Friday, January 24, 2014


When I was visiting Arkansas last month, I took an afternoon and drove south to Parkin Archaeological State Park outside of the town of Parkin in Cross County. The park contains a prehistoric Mississippian archaeological site that covers about 20 acres and has an excellent small museum. I spent some money at their bookstore.

The site was occupied from around AD 1350 - 1600, and has one temple mound that you can see in the picture above.
It's located on the east bank of the St. Francis River, near its confluence with the Tyronza River. The general plan of the site is D-shaped, and it is surrounded by a moat, connected with the river.

 Around most of the site, the moat has been worn down by modern farming and earth-moving. This bridge crosses the moat to the museum on the east portion of the site.

At the north end of the site the moat is still largely intact and you can get an idea of its size here. The archaeologists who've worked here have found the remains of a palisade on the inside edge of the moat.

One of the interesting things about this site is the fact that it is almost certainly the town of Casqui, that was visited by Hernando de Soto, the Spanish conquistador, in 1541. Its location and appearance fit with the descriptions of the de Soto chroniclers. Also this copper bell and a glass trade bead were found at the site.

There is an additional piece of evidence. When de Soto and his party arrived at Casqui, the area was in the midst of a prolonged drought. The High Miko (or chief) of the town, greeted de Soto and told him that he had heard of the great power of the Spanish and their god. He asked de Soto if he could give the  people of Casqui a sign of the Spanish god and perhaps that would help with the drought.

De Soto ordered his Genoese carpenter and shipwright to cut down a cypress tree and use it to build a large cross. This was then erected in front of the High Miko's house on top of the mound. The Spanish and Indians held a solemn procession to the cross where the Spanish priests celebrated mass. According to the Spanish accounts, a big rainstorm broke that night.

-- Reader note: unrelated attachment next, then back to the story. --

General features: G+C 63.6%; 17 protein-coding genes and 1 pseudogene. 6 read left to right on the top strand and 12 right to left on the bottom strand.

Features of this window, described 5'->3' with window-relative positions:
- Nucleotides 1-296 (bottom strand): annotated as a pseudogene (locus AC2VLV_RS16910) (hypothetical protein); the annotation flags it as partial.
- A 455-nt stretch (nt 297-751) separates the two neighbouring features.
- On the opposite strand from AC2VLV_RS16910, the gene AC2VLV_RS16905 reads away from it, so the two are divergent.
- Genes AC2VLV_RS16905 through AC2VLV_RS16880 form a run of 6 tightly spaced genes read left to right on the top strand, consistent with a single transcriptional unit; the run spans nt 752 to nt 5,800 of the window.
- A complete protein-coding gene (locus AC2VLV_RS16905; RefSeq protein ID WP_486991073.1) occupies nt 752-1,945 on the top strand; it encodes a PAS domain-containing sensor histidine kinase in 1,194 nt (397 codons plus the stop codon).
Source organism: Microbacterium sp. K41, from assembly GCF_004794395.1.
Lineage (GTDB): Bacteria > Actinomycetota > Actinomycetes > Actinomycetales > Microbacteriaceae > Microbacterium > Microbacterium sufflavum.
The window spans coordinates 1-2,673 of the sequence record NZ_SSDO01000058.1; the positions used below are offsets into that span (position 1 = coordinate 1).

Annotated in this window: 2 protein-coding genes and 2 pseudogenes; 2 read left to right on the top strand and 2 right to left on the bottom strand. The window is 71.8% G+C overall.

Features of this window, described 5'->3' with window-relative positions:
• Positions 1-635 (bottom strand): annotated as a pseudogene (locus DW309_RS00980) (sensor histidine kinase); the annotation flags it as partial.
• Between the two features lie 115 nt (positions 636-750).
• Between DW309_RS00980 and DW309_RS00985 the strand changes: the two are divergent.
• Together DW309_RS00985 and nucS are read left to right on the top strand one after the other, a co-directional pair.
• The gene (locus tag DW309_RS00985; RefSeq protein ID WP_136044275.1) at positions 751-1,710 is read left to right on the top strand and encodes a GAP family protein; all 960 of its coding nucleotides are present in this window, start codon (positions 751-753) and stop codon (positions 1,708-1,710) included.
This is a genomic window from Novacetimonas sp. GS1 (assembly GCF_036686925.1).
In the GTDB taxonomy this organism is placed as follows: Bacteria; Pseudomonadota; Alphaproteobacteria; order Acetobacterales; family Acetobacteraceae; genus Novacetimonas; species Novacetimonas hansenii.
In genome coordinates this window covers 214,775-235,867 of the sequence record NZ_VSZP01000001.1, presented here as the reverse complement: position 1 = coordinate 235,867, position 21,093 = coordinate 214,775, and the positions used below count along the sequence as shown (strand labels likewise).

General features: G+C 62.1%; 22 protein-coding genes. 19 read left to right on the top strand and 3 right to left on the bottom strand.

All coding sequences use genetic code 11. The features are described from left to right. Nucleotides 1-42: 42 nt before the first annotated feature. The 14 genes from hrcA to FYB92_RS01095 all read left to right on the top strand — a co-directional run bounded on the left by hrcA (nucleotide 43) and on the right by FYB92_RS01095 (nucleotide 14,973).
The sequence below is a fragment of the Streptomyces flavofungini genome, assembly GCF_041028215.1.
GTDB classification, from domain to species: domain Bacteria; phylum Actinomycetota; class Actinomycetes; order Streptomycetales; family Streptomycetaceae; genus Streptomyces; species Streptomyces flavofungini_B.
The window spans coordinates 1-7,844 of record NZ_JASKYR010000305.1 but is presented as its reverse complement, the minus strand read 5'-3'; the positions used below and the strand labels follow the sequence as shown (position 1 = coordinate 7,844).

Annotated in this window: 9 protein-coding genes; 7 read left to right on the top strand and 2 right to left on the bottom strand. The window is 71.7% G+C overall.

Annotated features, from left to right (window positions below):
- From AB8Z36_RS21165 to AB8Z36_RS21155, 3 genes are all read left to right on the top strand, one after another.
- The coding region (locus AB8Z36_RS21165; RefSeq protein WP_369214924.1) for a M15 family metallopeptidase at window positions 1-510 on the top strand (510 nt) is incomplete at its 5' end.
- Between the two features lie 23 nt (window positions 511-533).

When the top of the mound was excavated by archaeologists in the 1960s, they found a large cypress wood post in place in front of the remains of the structure. Radiocarbon assays on the charred wood date it to the 1540s, making a good case that this is the base of the cross.

Also, if you look closely at the upper right corner of the painting above, you will see animal skulls on the roof of the house. The de Soto chroniclers also said that the High Miko's house was adorned with bison skulls. There were no bison in the area and the Indians had traded for them with people to their west. The Spanish never saw any bison, though they ventured as far west as East Texas. They were told all about them, however and were fed bison meat and given bison robes that circulated in trade.

The Spanish remarked that the Indians of Casqui and the surrounding region had the finest material culture and best and most sophisticated architecture they had seen on their multi-year trip overland from Florida. Most ceramics in the prehistoric Southeast were brown wares, and this region is one of the few to have polychrome pottery as you can see in this picture from the museum.

Another common style is effigy pots that depict animals and people. The museum had quite a few of these like this frog effigy pot.

Here's a goose effigy - very appropriate for their location on the Mississippi Flyway. Duck effigy pots (especially Wood Ducks) are also common, but I didn't see a good one in this collection. Crested woodpeckers (Ivory-billed and Pileated) were also a favorite.

Here is a double-headed turtle effigy.

Also effigies of humans, like these heads. These people took trophy heads in warfare and these might be related to that practice.

Finally, I saw this comedic piece. You will probably want to click on this picture to "embiggen" it. On the left side of the pot is a rabbit and on the right side is a hunter, bow in hand. They are staring across the pot at each other, mouths agape in surprise.


Steve Bodio said...

Wonderful stuff especially the figures on the pots.

And any falconer's first take on the bell is "hawk bell?"

Reid Farmer said...

Exactly - hawk's bells is what they were

Chas Clifton said...

That was interesting about the Cypress post.

Reid Farmer said...

That was pretty awesome, huh?

Wish they had found the bison skulls

dodson said...

You were on my home grounds as I grew up on the family plantation 4 miles North just across the Tyronza River. There are mounds all along there and the ST. Francis River. Many were leveled for farming. One was famous as a rattlesnake den. I had many artifacts as a child. Don't know where they are--so common, of little value then. There is a room in the Memphis Pink Palace Museum that has a great permanent collection of effigy pots and others found in one site near Hughes, Ar. Well worth your visit. The collector had a necklace made of ivory billed beaks at one time.